Saturday, September 26, 2009

Local Sales (DQ)

The latest stats on home sales were released by DQ news (ok, I'm tardy blogging them). Basically the trend is a weak 2Q2009 home sales. Oh, the local REIC is trying to make it sound like its almost a seller's market.

It will be interesting to see how we do this winter. We're unlikely to see 2003 before late next year or early 2011 in 90505, 90274/90275, and 90277. But 90278 is almost there. A little winter weakness and it could be there...

With the huge fraction of California mortgages not being paid... its going to be interesting times ahead.

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Thursday, August 20, 2009

DQ news, July

I mentioned before that July and November are two months where the data should be just lumped into the quarterly numbers. Unless something had really broken out, the data for those months can be very noisey.

So I charted data from Sales aren't great for a July. But nor were they bad.

Price per square foot is back to 2004/early 2005 levels. I notice 90278 is slipping back to 2003 values. This could be interesting.

From my perspective, I find the linear drop in price per square foot in 90275 very interesting. Its a linear trend down. $17/ft^2/MONTH! The trend was for zip codes of interest to be dropping $30/ft^2/YEAR! I will be very curious if this trend continues. Since 90278 and 90274 did not drop as 90275 did... I suspect its a trend that is about to be broken. As a potential buyer. :( But then again, one more month of this trend erases a bubble year, in four months!

Basically, nothing broke the downward trend. We have only August left of the 'sales months' of the year. Overall, the dq data (LA times) showed a lot of areas struggling to sell.

Got Popcorn? (Thanks for the icon on CR Ken!)

Tuesday, August 04, 2009


I've been lazy tracking inventory. One data point in a month. oh well... at least I have detailed past data to compare with. The quick summary is that inventory is starting to climb up in many areas, but is still low compared to the last few years.

Note: DC and Houston are starting to look quite healthy; since their job situation is 'ok,' they could be done with the downward trend. The only question is hidden inventory.

Here in California, 9% of the mortgages are in default. That's a HUGE hidden inventory. If those mortgages are fixed so that the 'owners' can afford the mortgage, that's the same as cutting the home sales price.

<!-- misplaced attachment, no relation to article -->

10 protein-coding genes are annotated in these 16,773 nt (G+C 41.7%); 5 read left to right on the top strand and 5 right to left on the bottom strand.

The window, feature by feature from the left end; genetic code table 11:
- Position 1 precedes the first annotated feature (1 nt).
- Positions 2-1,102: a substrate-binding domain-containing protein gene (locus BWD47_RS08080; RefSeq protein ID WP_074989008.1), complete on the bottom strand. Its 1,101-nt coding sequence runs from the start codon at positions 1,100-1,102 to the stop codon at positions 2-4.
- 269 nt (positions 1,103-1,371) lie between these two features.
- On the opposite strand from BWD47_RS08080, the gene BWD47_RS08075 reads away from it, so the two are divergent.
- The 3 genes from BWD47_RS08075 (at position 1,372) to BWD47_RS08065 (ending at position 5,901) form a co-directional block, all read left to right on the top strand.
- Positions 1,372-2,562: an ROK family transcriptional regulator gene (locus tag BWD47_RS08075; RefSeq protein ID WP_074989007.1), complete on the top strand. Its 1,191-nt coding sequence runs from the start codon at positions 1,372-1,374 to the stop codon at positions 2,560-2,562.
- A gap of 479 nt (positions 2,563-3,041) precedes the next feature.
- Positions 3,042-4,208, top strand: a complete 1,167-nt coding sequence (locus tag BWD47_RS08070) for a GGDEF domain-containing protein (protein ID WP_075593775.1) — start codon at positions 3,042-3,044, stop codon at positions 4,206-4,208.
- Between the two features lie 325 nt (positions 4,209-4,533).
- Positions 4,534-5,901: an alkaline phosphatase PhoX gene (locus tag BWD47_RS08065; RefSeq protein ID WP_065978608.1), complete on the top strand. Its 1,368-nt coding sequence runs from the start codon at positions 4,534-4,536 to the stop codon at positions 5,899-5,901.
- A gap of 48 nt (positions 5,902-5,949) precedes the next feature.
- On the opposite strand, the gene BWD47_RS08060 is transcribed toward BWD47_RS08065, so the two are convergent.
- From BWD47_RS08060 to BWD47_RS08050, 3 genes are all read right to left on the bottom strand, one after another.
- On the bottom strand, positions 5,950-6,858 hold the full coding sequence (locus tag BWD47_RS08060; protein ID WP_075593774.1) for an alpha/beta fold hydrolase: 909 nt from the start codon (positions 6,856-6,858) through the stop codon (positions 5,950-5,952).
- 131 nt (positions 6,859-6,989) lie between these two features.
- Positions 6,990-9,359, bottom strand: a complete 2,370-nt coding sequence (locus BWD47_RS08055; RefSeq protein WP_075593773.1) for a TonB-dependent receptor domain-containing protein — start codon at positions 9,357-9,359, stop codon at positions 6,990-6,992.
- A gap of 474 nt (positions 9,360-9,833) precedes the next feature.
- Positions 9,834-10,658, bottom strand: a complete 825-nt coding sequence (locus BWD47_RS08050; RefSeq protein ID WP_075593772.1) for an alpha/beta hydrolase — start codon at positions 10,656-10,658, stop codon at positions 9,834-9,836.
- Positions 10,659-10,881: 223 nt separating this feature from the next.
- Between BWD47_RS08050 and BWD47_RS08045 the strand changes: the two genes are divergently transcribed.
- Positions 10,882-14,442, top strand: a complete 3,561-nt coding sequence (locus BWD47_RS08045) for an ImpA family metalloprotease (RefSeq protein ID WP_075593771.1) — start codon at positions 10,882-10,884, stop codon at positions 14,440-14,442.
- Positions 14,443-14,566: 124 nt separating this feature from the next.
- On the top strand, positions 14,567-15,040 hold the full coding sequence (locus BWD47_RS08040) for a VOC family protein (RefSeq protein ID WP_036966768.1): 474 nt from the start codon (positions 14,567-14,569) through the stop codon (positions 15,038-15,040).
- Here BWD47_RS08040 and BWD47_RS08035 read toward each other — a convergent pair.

Note on the upgrade market: Its dead here in California. I do not expect it to return for 5 to 7 years. Since the areas I want to buy are at inventory levels at or near the levels before everything fell apart... and Alt-A is just starting to tickle the market... I'll wait.

I still think the bottom in prices (National and South Bay LA) will be February 2011. I expect a long 'churning flat' after then as ALT-A and prime implode. Between now and then... we exit this 'calm of the storm.' I'm coasting until I see the August data (in September). July is a non-event for Real Estate in California. No conclusions should be made off July data (good or bad, same is true for November). But to get through this storm, we have the seasonal October-February "Buyers Market" to get through.

Let's just say the OC Register's attempts to make it sound like bidding wars are the norm amuse me; the best strategy for a home seller is to price below market and let the market work (bids up the home to market). Yawn. I've been suggesting that strategy to sellers for two years. Now let them mention how many chase the market down...

Keep in mind Realtytrack's latest on foreclosures:
"In spite of the industry-wide [foreclosure] moratorium earlier this year, along with local, state and national legislative action and increased levels of loan modification activity, foreclosure activity continues to increase to record levels,” noted James J. Saccacio, chief executive officer of RealtyTrac. “Unemployment-related foreclosures account for much of this increased activity, and the high number of borrowers who find themselves owing more on their mortgages than their homes’ are now worth represent a potentially significant future risk…."

There is no Real estate price recovery until incomes improve.

But the whole point to my plotting data if for you to make your own conclusion. Just realize how hard it would be to do a worse investment than SoCal Real Estate during the last five years.

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Monday, July 20, 2009

Local Sales Data

Home prices continue to drop. All of the zip codes I plot dropped in $/ft^2 terms. Only 90275 had decent sales volume (of course, where I wish to buy). I set up trend lines months ago on $/ft^2 and have not had any reason to adjust them. The market appreciated about $70 per square foot anually on the way up. Now its dropping at the rate of $30 per square food anually on the way down. Or is it...

May, June, or August are the three critical months of the local sales year. In terms of $/ft^2, May and June have been weak. This implies either buyer resistance/fear or that the market is about to capitualate. I think its the later, but the data does not *yet* prove it. It does look like 90275 has broken below $450/ft^2, but let us wait for August data to confirm that.